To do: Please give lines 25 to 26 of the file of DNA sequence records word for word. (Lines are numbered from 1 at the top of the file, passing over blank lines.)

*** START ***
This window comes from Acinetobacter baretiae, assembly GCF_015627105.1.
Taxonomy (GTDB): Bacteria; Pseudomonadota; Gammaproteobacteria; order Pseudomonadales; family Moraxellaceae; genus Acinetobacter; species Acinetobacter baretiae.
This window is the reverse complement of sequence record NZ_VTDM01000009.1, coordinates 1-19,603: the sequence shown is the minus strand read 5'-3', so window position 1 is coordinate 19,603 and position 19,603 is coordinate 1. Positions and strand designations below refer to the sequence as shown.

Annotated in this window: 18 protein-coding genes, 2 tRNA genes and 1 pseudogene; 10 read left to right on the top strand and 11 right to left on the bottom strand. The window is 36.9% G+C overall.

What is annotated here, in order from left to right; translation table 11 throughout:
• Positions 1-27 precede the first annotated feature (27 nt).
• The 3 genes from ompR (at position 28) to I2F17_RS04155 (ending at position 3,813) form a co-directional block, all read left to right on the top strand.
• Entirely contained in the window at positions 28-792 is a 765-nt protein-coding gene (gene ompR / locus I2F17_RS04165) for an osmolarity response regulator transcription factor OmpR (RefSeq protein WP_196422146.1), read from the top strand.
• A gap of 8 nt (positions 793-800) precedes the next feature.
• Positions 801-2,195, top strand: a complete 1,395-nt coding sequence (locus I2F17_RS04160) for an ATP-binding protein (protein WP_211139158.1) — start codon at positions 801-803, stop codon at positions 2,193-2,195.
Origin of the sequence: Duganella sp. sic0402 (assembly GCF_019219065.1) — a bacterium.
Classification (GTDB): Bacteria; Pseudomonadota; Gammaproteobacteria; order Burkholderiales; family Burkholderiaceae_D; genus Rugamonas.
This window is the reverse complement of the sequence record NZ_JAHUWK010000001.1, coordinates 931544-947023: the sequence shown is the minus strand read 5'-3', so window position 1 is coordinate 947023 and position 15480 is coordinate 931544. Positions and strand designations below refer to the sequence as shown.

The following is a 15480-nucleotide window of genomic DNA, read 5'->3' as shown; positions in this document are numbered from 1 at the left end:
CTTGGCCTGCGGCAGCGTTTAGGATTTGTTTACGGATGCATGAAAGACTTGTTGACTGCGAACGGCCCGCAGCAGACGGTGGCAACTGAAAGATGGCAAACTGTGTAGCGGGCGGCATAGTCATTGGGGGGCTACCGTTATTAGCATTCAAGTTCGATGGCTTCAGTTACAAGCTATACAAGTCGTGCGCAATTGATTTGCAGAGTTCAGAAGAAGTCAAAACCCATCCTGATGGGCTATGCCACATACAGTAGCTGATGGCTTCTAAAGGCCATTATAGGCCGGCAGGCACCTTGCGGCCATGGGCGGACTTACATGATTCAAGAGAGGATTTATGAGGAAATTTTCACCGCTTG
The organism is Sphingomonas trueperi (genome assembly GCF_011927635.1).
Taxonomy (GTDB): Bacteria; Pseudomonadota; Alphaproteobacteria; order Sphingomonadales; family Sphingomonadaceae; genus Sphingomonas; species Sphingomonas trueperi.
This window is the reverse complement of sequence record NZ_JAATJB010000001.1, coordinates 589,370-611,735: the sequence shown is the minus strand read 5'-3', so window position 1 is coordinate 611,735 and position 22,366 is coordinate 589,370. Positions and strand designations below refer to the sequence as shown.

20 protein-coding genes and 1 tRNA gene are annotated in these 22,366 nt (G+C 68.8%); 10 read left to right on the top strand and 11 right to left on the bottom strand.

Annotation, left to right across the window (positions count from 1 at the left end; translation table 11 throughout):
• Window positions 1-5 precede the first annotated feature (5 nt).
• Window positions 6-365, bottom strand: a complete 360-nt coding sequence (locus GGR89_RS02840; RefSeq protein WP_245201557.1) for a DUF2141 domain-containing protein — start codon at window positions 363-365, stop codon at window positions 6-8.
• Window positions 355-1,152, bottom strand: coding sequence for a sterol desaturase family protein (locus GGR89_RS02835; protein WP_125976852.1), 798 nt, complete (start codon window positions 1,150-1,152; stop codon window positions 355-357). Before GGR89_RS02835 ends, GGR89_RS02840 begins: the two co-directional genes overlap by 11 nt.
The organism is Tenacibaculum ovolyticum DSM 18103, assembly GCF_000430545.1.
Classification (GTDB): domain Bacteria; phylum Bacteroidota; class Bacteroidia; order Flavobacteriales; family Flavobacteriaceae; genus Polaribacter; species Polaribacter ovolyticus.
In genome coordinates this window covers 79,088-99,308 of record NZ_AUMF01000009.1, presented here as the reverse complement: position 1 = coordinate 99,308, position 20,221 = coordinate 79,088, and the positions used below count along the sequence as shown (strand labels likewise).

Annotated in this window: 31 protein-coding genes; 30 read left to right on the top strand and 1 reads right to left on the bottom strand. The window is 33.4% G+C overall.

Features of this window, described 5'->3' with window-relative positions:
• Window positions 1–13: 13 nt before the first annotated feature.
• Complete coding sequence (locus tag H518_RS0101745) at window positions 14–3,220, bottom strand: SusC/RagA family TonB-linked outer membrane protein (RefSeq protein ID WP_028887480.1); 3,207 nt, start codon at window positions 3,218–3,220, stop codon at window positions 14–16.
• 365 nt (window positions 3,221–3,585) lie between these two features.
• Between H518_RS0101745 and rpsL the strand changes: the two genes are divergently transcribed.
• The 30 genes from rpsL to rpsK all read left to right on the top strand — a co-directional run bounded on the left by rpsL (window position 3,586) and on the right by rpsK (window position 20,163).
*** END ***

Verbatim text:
Classification (GTDB): domain Bacteria; phylum Bacteroidota; class Bacteroidia; order Flavobacteriales; family Flavobacteriaceae; genus Polaribacter; species Polaribacter ovolyticus.
In genome coordinates this window covers 79,088-99,308 of record NZ_AUMF01000009.1, presented here as the reverse complement: position 1 = coordinate 99,308, position 20,221 = coordinate 79,088, and the positions used below count along the sequence as shown (strand labels likewise).